“We have more jobs than we can fill,” Beckson pointed out. “We typically have 1,500 positions available and each season about 200 go unfilled. Most students are here 10-12 weeks, on average, although some stay 16 weeks.

“The students learn about the U.S., they add diversity to the workplace, they work, live, and travel in the U.S., and they are popular in our community,” she added. “People enjoy helping our international students discover America and meet Americans.”

She said studies have shown that 76% of participants “have a higher impression of America when they leave.”

“They don’t take jobs away from Americans,” Clark said. “They fill positions that go unfilled because there are not enough people for all the seasonal jobs our businesses require. It is not a cheap labor program, but a benefit to America, as it is a diplomacy tool. There is no cost to us, as taxpayers, for this program. These students travel and spend money here in our economy, too.”

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Vicki Clark, president, Cape May County Chamber of Commerce, said indications point to “a lot of demand” this summer at shore communities by American families who have not been able to travel due to Covid pandemic restrictions. Business staffing needs could present a reduction in offerings if not met.  

It’s estimated they add about $26.9 million to the state’s economy, according to Beckson.

Clark said “after 2020, our area businesses don’t want to be in a position to decrease their offerings because of a lack of staffing” if the J-1 students can’t travel to the U.S.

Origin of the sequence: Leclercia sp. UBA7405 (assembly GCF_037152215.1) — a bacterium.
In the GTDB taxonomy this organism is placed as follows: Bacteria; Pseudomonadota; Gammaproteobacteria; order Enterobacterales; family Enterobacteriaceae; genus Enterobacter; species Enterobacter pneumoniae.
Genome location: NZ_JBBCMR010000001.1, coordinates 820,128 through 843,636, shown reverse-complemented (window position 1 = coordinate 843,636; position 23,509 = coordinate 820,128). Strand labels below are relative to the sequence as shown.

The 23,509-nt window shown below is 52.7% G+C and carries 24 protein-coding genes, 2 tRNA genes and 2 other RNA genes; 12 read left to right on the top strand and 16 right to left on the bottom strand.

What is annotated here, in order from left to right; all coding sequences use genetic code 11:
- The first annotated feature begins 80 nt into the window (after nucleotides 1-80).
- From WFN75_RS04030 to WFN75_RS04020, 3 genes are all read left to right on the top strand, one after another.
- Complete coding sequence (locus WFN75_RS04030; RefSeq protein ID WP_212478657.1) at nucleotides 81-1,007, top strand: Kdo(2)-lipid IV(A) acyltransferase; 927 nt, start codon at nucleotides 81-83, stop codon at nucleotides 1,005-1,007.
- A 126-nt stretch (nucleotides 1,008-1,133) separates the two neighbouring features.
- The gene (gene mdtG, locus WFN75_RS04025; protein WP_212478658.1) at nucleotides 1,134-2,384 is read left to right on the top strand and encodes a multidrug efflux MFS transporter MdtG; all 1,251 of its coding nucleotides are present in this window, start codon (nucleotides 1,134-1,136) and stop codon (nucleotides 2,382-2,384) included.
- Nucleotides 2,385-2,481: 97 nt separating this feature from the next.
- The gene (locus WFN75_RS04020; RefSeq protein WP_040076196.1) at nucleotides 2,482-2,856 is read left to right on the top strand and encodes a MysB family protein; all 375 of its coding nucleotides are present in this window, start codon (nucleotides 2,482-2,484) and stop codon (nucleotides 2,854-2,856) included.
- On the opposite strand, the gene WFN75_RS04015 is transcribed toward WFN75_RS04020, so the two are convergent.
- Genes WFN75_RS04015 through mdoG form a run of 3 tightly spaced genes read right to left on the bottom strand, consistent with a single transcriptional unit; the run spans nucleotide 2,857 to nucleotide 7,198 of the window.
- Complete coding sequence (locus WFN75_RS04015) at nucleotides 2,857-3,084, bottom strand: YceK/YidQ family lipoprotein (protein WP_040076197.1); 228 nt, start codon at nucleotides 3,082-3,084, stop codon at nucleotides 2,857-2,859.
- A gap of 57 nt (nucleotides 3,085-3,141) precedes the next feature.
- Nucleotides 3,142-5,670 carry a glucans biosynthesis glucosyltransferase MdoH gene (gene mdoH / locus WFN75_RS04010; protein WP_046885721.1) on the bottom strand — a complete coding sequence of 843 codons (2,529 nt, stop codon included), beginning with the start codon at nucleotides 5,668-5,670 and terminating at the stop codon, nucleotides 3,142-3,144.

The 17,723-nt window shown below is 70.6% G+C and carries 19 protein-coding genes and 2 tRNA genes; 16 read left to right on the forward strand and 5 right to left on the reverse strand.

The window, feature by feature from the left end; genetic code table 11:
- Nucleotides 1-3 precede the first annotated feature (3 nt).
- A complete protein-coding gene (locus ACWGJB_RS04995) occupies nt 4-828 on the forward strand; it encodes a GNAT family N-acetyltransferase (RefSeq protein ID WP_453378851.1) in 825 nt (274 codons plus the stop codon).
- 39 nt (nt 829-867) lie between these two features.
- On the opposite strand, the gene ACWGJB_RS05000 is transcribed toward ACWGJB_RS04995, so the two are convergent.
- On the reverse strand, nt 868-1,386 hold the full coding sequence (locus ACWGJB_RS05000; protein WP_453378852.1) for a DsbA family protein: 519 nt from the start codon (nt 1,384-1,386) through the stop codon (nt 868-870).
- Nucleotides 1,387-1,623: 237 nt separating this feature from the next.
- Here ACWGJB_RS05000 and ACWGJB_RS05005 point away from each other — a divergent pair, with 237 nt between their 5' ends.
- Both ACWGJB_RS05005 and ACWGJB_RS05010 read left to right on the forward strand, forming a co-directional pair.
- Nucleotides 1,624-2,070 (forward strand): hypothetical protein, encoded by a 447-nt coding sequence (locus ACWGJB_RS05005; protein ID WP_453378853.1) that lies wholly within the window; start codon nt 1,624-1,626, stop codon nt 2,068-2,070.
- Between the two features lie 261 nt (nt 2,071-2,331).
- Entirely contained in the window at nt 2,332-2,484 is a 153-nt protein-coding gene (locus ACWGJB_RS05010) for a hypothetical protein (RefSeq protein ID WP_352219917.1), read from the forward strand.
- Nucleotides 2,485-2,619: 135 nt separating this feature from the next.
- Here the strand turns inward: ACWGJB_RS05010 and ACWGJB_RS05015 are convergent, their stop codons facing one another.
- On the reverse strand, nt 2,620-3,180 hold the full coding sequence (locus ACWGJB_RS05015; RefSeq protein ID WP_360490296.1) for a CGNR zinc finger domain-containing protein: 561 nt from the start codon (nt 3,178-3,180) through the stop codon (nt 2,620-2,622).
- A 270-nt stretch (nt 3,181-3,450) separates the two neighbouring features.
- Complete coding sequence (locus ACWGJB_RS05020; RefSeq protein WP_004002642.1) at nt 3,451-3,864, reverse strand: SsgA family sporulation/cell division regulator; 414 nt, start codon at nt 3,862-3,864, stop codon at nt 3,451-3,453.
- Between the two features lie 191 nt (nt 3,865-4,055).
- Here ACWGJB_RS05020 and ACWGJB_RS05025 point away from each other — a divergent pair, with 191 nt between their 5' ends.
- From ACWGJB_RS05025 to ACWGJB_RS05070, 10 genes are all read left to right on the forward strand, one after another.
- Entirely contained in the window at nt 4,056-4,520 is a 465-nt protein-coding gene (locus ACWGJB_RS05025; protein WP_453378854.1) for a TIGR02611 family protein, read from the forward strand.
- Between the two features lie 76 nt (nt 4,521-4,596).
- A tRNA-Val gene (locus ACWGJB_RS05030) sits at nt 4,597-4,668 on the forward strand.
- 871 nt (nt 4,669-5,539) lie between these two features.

“The population in the county is older, and many are not in the job market, so it is hard to hire locally,” she added. “If businesses want to provide good customer service, they need to be staffed properly.”

Businesses across the county and otherwise were asked to sign a BridgeUSA Coalition letter to Biden, urging the U.S. Department of State to add the J-1 cultural exchange applicants to the department’s national interest priorities and to waive personal appearances for returning participants applying in the same category. 

Clark did not know how many businesses in the county signed the letter.

Preston Gibson, chief executive officer of the Seawave Corporation, which publishes the Cape May County Herald, said he signed the letter for the Herald, noting, “We have no direct business operations interest in the program, but we do support this program as an important factor in providing adequate staffing to promote economic vitality for Cape May County.”

As part of the chamber’s update, Beckson reviewed travel restrictions, pre-flight Covid testing requirements, Covid vaccinations, and quarantine options.

Clark talked about housing requirements in peril because of declining inventory, rental price increases, and an “expected robust tourist season.” 

Also, she said many second homeowners moved permanently to their shore community because they can work and attend school remotely.

“Businesses are expected to help find housing for their students,” she added, noting host families are permitted if families have a room they want to rent.

She also offered some suggestions for businesses that may not be able to meet their staffing requirements. 

“If staffing numbers aren’t achieved, it will be another summer like last season,” Clark said. “Businesses will be seriously understaffed. We are pursuing seasonal grants to provide higher wages and the state is advertising jobs at the shore. We may also have to implement a ‘be patient and kind campaign’ with smaller staffs.”

“We need to keep the pressure on,” Taylor added. “The more the administration hears from us, the better.”

To contact Karen Knight, email kknight@cmcherald.com.